Shelton Gibson 
Last year, Gibson was a fifth-round pick out of West Virginia, but he didn't get to play a ton. He caught just two passes all season and they came in that regular-season finale against the Cowboys. 

But Gibson has looked good this spring (see story). That's a really good sign because he had a terrible spring and terrible summer as a rookie. It was probably in part because he came from a really simple college offense and had to pick up the Eagles' complex scheme. 

This year, he's thinking less and making more plays. 

Rasul Douglas 
It seems a little weird to put Douglas on this list after he was a third-round pick a year ago and then started five games in the Super Bowl season, but he’s buried on the depth chart. 

The thing that hurts Douglas is his body type. He’s strictly an outside cornerback. So while Sidney Jones, De’Vante Bausby and D.J. Killings have gotten first-team reps in the slot, Douglas is planted firmly behind Jalen Mills and Ronald Darby at outside corner. He’s probably behind Jones either way. 

That’s gotta be tough for Douglas, going from starter to being back on the bench. But he’s the perfect example of the depth this team has at the position. Pederson says Douglas has “emerged” this spring. 

Dallas Goedert
It’s no surprise Pederson is bullish on Goedert, whom he said is “going to be a nice fit for us as a tight end.” The rookie from South Dakota State had a great spring. He caught everything and is an athletic specimen.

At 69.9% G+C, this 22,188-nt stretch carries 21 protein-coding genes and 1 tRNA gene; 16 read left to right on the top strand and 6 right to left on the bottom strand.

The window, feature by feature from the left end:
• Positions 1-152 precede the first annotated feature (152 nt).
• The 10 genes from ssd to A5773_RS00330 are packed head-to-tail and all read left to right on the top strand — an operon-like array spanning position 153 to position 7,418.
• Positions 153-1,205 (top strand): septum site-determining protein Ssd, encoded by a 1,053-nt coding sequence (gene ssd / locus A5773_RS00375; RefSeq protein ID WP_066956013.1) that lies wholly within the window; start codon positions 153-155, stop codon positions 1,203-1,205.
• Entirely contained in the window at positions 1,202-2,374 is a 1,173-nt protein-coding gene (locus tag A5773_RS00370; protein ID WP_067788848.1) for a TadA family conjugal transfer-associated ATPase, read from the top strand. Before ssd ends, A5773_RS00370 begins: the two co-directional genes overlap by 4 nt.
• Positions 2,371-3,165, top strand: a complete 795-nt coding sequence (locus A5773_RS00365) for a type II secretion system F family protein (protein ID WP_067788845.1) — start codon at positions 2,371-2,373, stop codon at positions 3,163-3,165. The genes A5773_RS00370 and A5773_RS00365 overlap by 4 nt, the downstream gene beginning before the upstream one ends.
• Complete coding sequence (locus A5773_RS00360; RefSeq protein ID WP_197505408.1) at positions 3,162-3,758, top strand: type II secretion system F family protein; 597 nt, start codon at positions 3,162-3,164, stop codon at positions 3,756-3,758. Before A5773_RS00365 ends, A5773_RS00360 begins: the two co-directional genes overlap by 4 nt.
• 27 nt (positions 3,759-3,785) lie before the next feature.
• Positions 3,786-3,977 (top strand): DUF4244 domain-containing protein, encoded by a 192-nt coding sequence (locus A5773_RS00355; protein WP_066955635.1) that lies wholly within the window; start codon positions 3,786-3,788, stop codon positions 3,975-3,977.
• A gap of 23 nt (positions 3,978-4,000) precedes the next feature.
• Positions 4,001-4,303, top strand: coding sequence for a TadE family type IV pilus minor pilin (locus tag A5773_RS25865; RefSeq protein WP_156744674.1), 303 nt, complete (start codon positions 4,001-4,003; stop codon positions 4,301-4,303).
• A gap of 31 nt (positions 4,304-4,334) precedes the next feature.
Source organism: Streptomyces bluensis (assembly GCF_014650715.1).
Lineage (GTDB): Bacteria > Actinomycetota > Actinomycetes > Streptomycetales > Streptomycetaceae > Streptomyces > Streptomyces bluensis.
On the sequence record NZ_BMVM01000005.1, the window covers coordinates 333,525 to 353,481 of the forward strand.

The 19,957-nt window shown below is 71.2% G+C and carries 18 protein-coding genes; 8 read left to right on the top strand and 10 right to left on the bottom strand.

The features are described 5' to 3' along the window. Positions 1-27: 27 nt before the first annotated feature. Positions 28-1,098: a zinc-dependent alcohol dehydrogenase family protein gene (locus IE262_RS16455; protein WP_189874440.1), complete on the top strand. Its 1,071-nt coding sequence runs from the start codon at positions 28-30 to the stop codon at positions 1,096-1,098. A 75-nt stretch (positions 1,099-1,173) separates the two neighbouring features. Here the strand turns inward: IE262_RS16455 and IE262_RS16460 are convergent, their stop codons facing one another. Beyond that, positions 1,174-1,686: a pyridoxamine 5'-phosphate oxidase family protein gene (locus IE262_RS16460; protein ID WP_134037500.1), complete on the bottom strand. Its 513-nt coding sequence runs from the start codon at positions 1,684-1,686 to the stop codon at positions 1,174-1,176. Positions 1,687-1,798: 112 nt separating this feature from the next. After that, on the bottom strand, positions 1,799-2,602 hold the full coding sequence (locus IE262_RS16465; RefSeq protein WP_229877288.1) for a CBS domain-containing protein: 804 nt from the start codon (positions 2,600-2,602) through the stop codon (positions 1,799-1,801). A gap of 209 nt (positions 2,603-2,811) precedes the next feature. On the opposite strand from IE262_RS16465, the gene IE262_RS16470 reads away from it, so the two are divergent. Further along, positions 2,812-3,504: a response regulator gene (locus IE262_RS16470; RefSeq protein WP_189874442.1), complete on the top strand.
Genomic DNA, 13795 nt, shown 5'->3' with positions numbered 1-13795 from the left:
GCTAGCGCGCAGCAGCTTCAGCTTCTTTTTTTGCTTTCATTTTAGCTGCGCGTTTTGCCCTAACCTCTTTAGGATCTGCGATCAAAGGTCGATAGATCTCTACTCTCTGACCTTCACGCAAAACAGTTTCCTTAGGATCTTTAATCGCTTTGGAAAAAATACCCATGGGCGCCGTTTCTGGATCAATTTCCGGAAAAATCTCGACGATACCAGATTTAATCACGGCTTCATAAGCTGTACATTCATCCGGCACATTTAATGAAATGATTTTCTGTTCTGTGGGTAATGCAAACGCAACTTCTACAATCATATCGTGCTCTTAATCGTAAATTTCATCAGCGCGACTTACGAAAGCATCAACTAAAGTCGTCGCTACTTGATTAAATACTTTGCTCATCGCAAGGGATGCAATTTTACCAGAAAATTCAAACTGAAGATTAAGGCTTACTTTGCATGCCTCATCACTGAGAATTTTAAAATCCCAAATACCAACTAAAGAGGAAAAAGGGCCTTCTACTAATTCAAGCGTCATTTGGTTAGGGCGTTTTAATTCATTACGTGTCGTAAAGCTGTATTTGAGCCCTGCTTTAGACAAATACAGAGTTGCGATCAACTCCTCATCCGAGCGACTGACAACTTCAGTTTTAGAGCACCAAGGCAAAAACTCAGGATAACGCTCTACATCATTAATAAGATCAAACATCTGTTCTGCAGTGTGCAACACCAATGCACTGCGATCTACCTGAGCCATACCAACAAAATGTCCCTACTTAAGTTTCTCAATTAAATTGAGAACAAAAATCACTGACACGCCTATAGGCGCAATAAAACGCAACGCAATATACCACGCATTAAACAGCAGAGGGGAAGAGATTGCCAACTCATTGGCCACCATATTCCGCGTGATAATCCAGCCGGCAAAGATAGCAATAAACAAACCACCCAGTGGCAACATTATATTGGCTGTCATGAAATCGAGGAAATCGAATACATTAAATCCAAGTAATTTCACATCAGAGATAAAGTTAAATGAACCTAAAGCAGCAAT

There’s a really good chance Goedert can be a monster in the red zone (see story).

Still, a long way to go, and we’ll see what happens when the pads go on, but there’s no reason to think Goedert can’t be a huge contributor as a rookie. 

Aziz Shittu
Probably a name you haven’t heard in a while, but Shittu has stood out as much as any defensive tackle can in non-padded practices. 

Shittu came to the Eagles as an undrafted free agent from Stanford in 2016. But thanks to that stupid college graduation rule he missed all those spring practices. That allowed another undrafted rookie (Destiny Vaeao) to get in front of him and Shittu never recovered. He was brought back to the practice squad in 2016 and then signed a futures contract before last season, but then suffered a knee injury in May and was placed on IR. 

It appears he’s healthy now and is showing some of that burst that made him intriguing to the Eagles in the first place. 

Eagle Eye: The Eagles got some really big rings


Eagle Eye: The Eagles got some really big rings

In the latest edition of Eagle Eye, Derrick Gunn and Barrett Brooks discuss the Eagles' Super Bowl rings. How does it compare to what Barrett got with the Steelers championship winning team in 2006? How will the players spend these coming weeks off? And the guys get you ready for the weekend.

1:00 - Eagles get their rings.
5:00 - Should Gunner and Barrett have gotten rings?
8:30 - What are those parties like?
11:00 - How hard is it to move on from last year and look ahead?
13:00 - This is when Super Bowls are won.
15:00 - Guys get you ready for the weekend with some weird news stories over this week.